The life­cy­cle and top im­i­ta­tions to try

Trout Fisherman (UK) - - Contents -

BE­LONG­ING to the Ephe­meroptera fam­ily, olives is a generic term re­fer­ring to – on rivers – the large dark olive ( Baetis rho­dani ), medium olive ( Baetis ver­nus; Baetis tena x), blue winged olive and sherr y spin­ner ( Ephe­merella ig­nita) and small dark olive ( Baetis scam­bus). For still­wa­ters, olives re­fer to lake olives ( Cloeon sim­ile) found on large still­wa­ters and pond olives ( Cloeon dipterum) found ob­vi­ously in ponds . They ap­pear ver y sim­i­lar to may f lies only much smaller.

Key points to copy

T y pi­cally, olives have two large, up­right wings that are ei­ther trans­par­ent or opaque. They have ei­ther two or three long tails, a seg­mented body and tho­rax plus some may have two small hind wings. Their life­cy­cle is t y pi­cal for all mem­bers of the Ephe­meroptera fam­ily in that there are four ba­sic stages – the egg stage, nymph stage, dun (winged adult) and fi­nally the spin­ner (spent fly af­ter egg lay­ing). Fish adult pat­terns as a sin­gle dry fly on a ta­pered leader and copoly­mer tip­pet. Oth­er­wise use stan­dard nymph set ups as you would fish a PTN.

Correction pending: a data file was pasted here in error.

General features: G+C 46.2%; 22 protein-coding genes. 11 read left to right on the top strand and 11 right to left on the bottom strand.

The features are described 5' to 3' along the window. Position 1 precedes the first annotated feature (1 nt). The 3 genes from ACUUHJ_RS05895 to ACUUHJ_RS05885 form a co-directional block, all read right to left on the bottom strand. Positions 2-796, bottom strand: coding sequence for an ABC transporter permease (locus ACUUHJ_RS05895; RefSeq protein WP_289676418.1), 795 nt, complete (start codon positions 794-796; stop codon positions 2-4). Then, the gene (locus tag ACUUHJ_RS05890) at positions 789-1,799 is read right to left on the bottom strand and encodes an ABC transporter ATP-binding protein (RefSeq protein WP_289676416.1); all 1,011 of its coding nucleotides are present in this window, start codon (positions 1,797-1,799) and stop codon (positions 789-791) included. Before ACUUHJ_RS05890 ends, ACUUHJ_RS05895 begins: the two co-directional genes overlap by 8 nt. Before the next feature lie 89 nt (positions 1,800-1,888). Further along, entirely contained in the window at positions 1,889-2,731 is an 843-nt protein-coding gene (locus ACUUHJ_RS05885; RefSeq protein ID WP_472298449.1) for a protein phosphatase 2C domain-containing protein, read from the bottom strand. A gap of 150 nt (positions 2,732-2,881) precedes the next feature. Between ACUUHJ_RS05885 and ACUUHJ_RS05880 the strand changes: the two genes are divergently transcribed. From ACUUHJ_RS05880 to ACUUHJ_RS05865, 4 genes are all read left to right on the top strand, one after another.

“Olives ap­pear very sim­i­lar to mayflies, only much smaller.”

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